Since C++11, one can use `fesetround()`, the floating-point environment rounding direction manager. There are four standard rounding directions and an implementation is permitted to add additional rounding directions.

``````#include <cfenv> // for fesetround() and FE_* macros
#include <iostream> // for cout and endl
#include <iomanip> // for setprecision()

#pragma STDC FENV_ACCESS ON

int main(){
int i = 2147483647;

std::cout << std::setprecision(10);

std::fesetround(FE_DOWNWARD);
std::cout << "round down         " << i << " :  " << static_cast<float>(i) << std::endl;
std::cout << "round down        " << -i << " : " << static_cast<float>(-i) << std::endl;

std::fesetround(FE_TONEAREST);
std::cout << "round to nearest   " << i << " :  " << static_cast<float>(i) << std::endl;
std::cout << "round to nearest  " << -i << " : " << static_cast<float>(-i) << std::endl;

std::fesetround(FE_TOWARDZERO);
std::cout << "round toward zero  " << i << " :  " << static_cast<float>(i) << std::endl;
std::cout << "round toward zero " << -i << " : " << static_cast<float>(-i) << std::endl;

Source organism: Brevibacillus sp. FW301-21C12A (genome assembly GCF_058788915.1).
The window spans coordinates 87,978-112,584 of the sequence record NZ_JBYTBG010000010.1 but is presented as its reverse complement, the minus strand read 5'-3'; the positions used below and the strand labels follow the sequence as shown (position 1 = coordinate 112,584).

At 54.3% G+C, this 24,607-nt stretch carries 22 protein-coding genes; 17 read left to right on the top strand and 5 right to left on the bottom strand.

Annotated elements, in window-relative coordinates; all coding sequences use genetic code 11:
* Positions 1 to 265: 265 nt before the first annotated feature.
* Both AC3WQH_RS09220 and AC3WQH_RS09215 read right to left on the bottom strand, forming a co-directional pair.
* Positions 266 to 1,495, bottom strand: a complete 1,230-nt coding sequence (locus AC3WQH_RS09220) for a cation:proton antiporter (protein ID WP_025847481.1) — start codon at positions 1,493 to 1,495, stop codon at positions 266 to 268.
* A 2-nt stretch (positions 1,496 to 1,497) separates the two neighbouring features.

std::fesetround(FE_UPWARD);
std::cout << "round up           " << i << " :  " << static_cast<float>(i) << std::endl;
std::cout << "round up          " << -i << " : " << static_cast<float>(-i) << std::endl;

return(0);
}
``````

Compiled under g++ 7.5.0, the resulting executable outputs

``````round down         2147483647 :  2147483520
round down        -2147483647 : -2147483648
round to nearest   2147483647 :  2147483648
round to nearest  -2147483647 : -2147483648
round toward zero  2147483647 :  2147483520
round toward zero -2147483647 : -2147483520
round up           2147483647 :  2147483648
round up          -2147483647 : -2147483520
``````
• Omitting the `#pragma` doesn't seem to change anything under g++.